In one embodiment, continuous phase 210 is made up of 10% glycolide and 90% L-lactide, and anchor segments 240 of second polymer 250 are also made up of 10% glycolide and 90% L-lactide. Other weight percent ratios of the glycolide and L-lactide are also possible. By selecting anchor segments 240 to have the same or substantially the same chemical make up as continuous phase 210, the interfacial adhesion between discrete phase and continuous phase is enhanced since anchor segments 240 are miscible with continuous phase 210 and phase separate into continuous phase 210. Discrete phase 220 is thereby anchored to continuous phase 210 by anchor segments 240, increasing adhesion between phases and fracture toughness in the device:
In one embodiment, discrete phase segments 260 of second polymer 250 can be selected to provide faster degradation, higher fracture toughness, and/or more flexibility (e.g., rubbery or elostomeric) under physiological conditions. Discrete phase segments 260 of second polymer 250 may also be selected so that the polymer in the discrete phase has a Tg less than a body temperature. Tying or anchoring of discrete phase 220 to continuous phase 210 with anchor segments 240 results in a substantial increase in interfacial adhesion and energy transfer between continuous phase 210 and discrete phase 220. A substantial increase in interfacial adhesion and energy transfer between phases results in higher fracture toughness in structural element 110 of stent 100 compared to a stent made from first polymer 230 of continuous phase 210.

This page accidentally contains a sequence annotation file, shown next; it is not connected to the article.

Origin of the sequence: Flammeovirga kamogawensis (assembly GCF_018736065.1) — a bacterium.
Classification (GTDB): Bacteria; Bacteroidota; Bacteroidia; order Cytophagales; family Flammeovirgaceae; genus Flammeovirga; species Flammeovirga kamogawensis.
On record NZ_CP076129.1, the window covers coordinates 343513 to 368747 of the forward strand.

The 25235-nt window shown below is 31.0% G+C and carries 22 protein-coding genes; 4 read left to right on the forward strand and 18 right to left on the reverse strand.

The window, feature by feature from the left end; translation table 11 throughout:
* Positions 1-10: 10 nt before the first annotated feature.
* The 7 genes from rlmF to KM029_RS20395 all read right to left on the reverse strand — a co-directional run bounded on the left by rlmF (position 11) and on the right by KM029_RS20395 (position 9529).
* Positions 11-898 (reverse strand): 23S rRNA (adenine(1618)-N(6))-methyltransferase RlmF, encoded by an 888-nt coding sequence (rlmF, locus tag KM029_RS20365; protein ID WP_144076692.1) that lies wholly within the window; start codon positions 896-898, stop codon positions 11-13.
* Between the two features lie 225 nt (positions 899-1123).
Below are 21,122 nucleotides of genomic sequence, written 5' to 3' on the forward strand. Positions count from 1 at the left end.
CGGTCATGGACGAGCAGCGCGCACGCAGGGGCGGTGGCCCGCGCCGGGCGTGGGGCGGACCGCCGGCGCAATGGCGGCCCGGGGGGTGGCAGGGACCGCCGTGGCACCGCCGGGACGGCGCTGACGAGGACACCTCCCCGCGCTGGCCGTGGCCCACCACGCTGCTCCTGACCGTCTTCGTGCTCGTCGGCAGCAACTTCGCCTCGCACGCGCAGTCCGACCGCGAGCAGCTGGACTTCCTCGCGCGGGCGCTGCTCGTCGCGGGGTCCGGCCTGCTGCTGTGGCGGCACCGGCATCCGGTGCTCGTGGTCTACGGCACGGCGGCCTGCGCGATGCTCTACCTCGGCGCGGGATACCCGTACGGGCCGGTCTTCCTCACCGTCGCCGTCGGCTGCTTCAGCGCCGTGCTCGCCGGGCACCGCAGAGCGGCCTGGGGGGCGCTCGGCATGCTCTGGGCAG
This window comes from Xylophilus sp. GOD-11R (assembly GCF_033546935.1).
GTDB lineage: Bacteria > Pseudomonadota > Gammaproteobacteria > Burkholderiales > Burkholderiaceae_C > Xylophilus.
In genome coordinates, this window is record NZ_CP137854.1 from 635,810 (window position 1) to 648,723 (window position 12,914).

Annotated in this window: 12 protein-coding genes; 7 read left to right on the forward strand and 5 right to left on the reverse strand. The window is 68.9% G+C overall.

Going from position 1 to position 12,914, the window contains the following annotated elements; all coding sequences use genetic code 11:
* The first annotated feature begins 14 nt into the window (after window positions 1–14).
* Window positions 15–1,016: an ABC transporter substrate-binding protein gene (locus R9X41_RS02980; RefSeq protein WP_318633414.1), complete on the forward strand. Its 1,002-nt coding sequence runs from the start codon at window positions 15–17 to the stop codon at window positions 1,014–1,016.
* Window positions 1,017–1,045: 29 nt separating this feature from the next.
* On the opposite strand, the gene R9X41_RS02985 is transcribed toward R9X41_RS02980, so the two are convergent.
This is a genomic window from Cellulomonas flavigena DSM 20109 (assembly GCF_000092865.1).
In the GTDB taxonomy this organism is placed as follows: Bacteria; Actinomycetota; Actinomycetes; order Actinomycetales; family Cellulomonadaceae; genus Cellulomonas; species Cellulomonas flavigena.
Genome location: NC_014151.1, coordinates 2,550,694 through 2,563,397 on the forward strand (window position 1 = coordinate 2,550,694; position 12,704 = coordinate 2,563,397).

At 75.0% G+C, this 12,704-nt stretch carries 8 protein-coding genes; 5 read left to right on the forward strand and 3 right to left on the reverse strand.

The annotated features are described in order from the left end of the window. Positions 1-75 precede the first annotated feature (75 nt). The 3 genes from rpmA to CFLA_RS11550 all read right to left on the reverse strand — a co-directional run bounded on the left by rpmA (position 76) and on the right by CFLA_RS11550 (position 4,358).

In some embodiments, discrete phase segments 260 of second polymer 250 can increase the degradation rate of the blend. In one embodiment, discrete phase segments 260 have acidic degradation by products that facilitate degradation of discrete phase 220, which also facilitates degradation of continuous phase 210. Additionally, discrete phase segments 260 have hydrophilic degradation products that increase the equilibrium level of moisture in discrete phase 220, which facilitates the degradation of discrete phase 220, which may also work to facilitate degradation of continuous phase 210.
In addition, the first polymer 230 of continuous phase 210 has acidic degradation products that enhance degradation of the blend as a whole, facilitating degradation of the discrete phase and the continuous LPLG phase.